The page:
Jai is an 11 year old boy who is articulate and enjoys Sports. His teachers and parents say that he understands concepts in Math when taught in school or when his parents sit down and explain things to him. However, he forgets things the next day and it is very frustrating for Jai because he has to keep going back and practicing his Math concepts.
Ria is a 8 year old girl who is a born story-teller. She has great ideas to share with her teachers during classroom discussions and what we at Inventure call ‘Publishing Conferences’.* The teachers are worried that when it comes to writing her drafts she barely writes one-fourth of what she has said. She says ,”I forgot what I said”!
Sohail is a 14 year old boy. His parents say that he is still extremely playful and the only thing that he focuses on are online games. He is extremely empathetic and really enjoys participating in community service projects. Just recently, he was working on creating resources for the community service project at home when his friends called him and he completely forgot about the project. The next day he was unable to take his resource kit to school.
Do these stories sound familiar? These are all examples of learners who need to build on their memory – working memory to be more precise.
What is working memory?
It refers to the information that we take in from the environment around us and how we are able to use that information to learn, follow instructions and routines in and outside the classroom. It impacts all aspects of our lives, not just academics.
At Inventure Academy, we encourage regular physical activity and good nutrition, which both feed directly into strengthening a child’s brain. More specifically, we follow achild-centric model of education, and many of our classroom practices are geared towards active learning and the different learning styles which have the added benefit of enhancing working memory.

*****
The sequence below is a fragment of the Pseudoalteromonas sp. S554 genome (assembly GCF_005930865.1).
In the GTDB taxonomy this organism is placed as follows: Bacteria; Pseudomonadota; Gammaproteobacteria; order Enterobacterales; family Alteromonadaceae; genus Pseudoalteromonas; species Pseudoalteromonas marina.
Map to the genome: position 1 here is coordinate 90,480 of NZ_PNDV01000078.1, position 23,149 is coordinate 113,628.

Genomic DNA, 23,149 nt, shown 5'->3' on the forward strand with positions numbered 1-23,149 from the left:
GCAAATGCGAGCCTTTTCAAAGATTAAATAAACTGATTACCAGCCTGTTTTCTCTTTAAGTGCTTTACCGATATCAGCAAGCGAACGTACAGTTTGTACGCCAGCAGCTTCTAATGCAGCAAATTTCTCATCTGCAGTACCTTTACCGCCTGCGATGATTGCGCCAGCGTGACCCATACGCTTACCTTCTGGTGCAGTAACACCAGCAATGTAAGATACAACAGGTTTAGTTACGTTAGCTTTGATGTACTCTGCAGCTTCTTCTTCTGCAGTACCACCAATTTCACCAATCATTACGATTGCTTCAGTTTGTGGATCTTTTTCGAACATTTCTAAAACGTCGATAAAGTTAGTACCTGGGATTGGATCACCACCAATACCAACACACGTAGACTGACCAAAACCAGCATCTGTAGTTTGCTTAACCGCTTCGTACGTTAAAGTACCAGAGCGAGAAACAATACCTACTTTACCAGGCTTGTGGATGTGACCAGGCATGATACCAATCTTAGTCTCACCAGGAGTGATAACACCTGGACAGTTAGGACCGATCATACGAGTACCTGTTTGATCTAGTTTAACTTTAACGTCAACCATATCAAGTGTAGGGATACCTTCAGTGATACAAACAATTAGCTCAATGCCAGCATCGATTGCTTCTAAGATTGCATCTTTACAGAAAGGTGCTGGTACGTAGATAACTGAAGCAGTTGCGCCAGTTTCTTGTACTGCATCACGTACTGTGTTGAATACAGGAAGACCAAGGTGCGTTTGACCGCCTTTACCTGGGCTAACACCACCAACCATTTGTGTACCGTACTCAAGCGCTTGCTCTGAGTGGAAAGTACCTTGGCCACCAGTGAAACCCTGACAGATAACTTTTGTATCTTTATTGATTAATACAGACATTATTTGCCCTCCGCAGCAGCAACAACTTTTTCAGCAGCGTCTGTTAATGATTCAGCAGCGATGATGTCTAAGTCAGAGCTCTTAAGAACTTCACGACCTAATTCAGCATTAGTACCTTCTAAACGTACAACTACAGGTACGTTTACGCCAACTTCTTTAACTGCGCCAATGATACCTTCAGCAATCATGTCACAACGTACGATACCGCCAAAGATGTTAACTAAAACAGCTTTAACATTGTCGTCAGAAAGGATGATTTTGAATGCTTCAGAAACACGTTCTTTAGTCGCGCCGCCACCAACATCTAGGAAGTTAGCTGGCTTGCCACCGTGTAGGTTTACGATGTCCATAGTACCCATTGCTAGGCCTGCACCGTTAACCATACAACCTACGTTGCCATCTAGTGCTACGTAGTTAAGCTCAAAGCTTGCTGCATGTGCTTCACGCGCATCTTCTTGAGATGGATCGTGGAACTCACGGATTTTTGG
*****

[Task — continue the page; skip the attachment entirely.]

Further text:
If you’re wondering how to improve your child’s memory, read on.
10 tips to improve memory power
Follow these tips to sharpen your child’s brain power and effectively boost their memory:
Multi-sensory learning– This is a way of learning that engages more than one sense at a time and helps to make a child’s memory sharper. Most of us have heard of different learning styles. Hands-on learning like Project Based Learning activities enable learners to explore and construct their own knowledge. Encourage children to engage all their senses- put up the formula sheets for Math on a wall at home, create a rhyme around it for them to hear, ask them to write it down using a sketch-pen to stimulate the learning pathways.
Fun games that enhance memory– Board and card games are a great way to develop working memory in children. Games like UNO and Go Fish require children to remember the rules of the game, the cards they have and the others have discarded. Matching games and puzzles are also very effective and a fantastic way to have family time together.
What you teach you never forget– Ask your child to teach you the concept, they will never forget it again! The ‘Teacher-Teacher’ that we used to play with our peers and parents in our heydays is a classic example. This works well in sports- ask your child to teach you how to dribble the basketball and shoot- kids love to teach their parents, plus it’s a great way to practice.